Pre-Tournament Interview With:

Justin Rose

Tuesday April 30, 2019

JACK RYAN: We'll go ahead and get started here with Justin Rose in the interview room at the Wells Fargo Championship. Justin's making his first start here since 2016 but has finished in the top 5 in each of his last two starts here. Justin, if we can just get an opening comment on making your return here to Quail Hollow.

JUSTIN ROSE: Obviously exciting to be back. Obviously we played a PGA Championship here as well since I was last here in '16, but it's a golf course I like. It's a venue I like. It's a town that I really enjoy being in as well. So yeah, excited to sort of get the next stage of the season up and running. JACK RYAN: And you're playing in the first two rounds with Rickie Fowler, a former winner here, and Webb Simpson, who lives on the course here. Do you think you can learn a little bit from those guys even though you haven't played since 2017?

JUSTIN ROSE: Yeah, I'm pretty familiar with both of those guys' games, and more importantly, they're both great guys to play with, easygoing guys out there on the course. Yeah, Webb, hometown hero, so hopefully there will be a good energy and atmosphere on the golf course, and obviously he will have a lot of support. Should be a fun grouping. Yeah, Webb's a strategic player, I think. Rickie's sort of aggressive. So if I can be somewhere in between the two of them it should work out pretty well.

Q. What did you identify as the struggles in the Masters and what have you been working on the last couple weeks?

JUSTIN ROSE: Yeah, I think I got my preparation a little bit wrong, I guess, going into Augusta is what it felt like. I took a month off in February and that was designed to really freshen me up going into Augusta and for the rest of the season. I kind of came out of that month not playing as well as I would have hoped, and the Florida Swing became a bit of a struggle and a bit of a grind. Even though I top 10ed it in THE PLAYERS Championship and then through the Match Play, I was always just sort of fighting my game a little bit, and then it's like you're sort of cramming for an exam. I started to practice harder than I would have liked in the days leading up to Augusta. I did something different this year, I went to Sage Valley and practiced there for three days, Friday, Saturday and Sunday. Went and played nine holes at Augusta on Sunday evening. I think it all felt like it was a really long run up. Yeah, I think by Tuesday I felt pretty good with my game and then by Thursday I tanked a little bit. I think the flow of the run up this year, the preparation didn't really click. And because of that, you know, ultimately kind of burned out a little bit too quick. So yeah, some things obviously I've done right going into Augusta many, many times and sometimes circumstances change and other life things get in the way that you can't always just roll out the same process. But certainly a lot that I can learn from going into it again next year, but also stuff that I can apply for the next major championship. I think my preparation going into the PGA's changed because of the run up into Augusta so you're always adapting and always learning and trying not to make the same mistakes.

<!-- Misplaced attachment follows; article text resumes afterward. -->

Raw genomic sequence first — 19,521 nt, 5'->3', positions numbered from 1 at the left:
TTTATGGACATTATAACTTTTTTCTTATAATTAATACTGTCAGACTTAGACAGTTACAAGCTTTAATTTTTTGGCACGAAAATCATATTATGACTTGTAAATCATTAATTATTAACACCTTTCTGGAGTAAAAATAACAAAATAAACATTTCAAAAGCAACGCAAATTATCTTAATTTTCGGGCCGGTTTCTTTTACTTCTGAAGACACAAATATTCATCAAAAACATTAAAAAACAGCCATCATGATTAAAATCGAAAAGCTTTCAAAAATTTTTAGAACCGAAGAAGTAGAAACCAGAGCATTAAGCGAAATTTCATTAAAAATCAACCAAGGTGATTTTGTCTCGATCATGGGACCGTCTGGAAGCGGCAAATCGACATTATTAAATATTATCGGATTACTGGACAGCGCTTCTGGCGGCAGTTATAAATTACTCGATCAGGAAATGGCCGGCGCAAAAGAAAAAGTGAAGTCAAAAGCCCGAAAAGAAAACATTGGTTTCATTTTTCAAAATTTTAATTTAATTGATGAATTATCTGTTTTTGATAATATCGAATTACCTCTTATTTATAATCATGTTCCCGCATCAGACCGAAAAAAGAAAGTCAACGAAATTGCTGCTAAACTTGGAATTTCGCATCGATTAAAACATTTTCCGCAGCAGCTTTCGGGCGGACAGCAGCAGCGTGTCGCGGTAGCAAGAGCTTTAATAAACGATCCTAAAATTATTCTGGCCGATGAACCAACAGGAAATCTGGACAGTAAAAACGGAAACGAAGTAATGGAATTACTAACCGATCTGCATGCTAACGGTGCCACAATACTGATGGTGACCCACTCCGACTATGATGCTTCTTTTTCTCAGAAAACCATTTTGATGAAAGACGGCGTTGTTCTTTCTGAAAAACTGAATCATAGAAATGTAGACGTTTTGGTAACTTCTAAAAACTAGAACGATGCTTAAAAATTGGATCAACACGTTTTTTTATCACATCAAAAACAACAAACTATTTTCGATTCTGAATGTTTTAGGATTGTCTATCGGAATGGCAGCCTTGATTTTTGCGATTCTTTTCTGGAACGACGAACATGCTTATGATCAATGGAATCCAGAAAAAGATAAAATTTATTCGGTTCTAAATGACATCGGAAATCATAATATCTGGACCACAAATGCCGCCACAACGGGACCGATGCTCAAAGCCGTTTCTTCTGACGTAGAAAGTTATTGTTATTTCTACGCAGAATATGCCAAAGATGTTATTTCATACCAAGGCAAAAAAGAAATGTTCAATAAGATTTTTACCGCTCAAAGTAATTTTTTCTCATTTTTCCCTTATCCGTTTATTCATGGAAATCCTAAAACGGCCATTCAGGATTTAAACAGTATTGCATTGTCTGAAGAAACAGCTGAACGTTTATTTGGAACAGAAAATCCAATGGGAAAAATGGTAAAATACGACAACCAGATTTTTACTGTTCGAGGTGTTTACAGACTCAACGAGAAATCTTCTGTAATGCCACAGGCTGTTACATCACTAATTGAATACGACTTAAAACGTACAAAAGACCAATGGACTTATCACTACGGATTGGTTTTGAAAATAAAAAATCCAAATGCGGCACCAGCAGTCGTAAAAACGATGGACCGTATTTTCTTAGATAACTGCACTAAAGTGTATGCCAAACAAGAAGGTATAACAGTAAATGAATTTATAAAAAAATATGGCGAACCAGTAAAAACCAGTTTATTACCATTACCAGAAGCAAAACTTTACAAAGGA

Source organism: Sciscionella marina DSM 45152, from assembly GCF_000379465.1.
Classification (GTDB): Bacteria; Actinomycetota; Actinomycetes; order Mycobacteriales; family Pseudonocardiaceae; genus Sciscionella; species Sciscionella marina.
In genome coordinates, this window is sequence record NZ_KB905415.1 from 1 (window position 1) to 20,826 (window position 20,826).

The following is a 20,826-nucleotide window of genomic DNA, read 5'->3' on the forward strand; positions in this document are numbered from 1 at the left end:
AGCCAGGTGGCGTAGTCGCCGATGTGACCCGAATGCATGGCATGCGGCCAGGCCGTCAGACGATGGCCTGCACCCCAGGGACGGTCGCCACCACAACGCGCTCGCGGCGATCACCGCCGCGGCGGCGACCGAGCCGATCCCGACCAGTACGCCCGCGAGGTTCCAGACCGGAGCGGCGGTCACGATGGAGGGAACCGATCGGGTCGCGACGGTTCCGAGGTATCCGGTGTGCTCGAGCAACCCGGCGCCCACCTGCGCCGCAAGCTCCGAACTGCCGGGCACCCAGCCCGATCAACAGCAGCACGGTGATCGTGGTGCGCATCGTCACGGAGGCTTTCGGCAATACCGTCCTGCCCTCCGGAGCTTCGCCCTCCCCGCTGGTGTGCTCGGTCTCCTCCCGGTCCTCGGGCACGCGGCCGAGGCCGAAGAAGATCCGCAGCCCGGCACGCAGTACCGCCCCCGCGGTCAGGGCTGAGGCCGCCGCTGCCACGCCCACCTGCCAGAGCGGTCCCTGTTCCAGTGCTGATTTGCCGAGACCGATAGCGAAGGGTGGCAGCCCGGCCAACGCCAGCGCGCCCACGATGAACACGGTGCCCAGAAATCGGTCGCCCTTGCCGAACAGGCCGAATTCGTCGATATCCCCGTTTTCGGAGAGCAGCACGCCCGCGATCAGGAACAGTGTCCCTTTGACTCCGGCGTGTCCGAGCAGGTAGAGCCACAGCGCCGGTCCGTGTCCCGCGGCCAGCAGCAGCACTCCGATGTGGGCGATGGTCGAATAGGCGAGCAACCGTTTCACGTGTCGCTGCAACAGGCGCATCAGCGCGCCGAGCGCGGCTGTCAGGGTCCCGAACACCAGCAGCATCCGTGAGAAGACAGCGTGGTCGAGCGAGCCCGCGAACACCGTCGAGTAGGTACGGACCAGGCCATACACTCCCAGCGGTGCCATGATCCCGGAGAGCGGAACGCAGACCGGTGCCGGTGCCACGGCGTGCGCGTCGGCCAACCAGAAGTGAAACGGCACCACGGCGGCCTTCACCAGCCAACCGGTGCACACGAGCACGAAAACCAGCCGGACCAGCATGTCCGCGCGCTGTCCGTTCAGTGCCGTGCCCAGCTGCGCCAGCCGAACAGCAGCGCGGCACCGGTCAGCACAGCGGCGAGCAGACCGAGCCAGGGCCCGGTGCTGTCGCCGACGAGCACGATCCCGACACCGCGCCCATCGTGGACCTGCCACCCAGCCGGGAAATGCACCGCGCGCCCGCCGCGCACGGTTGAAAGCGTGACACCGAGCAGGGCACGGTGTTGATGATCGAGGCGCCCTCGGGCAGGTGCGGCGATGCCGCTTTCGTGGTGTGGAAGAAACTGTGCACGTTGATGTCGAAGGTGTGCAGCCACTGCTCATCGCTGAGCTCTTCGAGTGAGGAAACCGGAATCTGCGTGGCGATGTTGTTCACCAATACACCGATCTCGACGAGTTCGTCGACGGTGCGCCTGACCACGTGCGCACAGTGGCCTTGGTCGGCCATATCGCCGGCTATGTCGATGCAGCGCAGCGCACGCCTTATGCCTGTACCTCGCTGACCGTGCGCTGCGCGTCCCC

Q. You just answered like four questions. Next stage of the season, as long as you've been on this tour and used to what the schedule looks like, is it hard to get your hands around the idea that we've got a major in two weeks?

JUSTIN ROSE: Yeah, it is different, different for sure. There was also a big focus on Augusta and then in some ways you had until U.S. Open so you could forget about major championship golf for at least a few weeks. I feel like now it's on your mind for sure. Obviously everyone would have probably liked Tiger to play this week but with a major coming up so quick and especially after the win, there's not a lot of time to sort of compartmentalize everything or to go through that natural cycle of peaks and troughs and peaks and troughs. I think we all understand it's hard to keep a level of performance at the top. You're always trying to wave it and you're trying to peak at the right time. With everything coming so thick and fast at the moment, I think we're all trying to adjust on how to be our best on specific weeks.

Q. Did you have this on your kind of radar screen post Augusta that you need one tournament to play before the PGA?

JUSTIN ROSE: Yeah, I think so. Oh, yeah, this is a golf course I've enjoyed playing. It's a golf course that it's sort of major championship style golf course. Obviously it's hosted one. I felt like it's a good course off the back of Augusta, too. I feel like it's a draw golf course as well, it has some similar visuals at times. I just felt it was a good fit and it gave me the opportunity to then also play but then prepare for the PGA. I typically like a week off before the majors, so just the way the flow of the schedule worked seems to be the perfect fit.

Q. As comebacks go, Tiger's was pretty big, but every guy out here has a comeback of some sort, including yourself. How challenging is that to find your game again to come back as you did?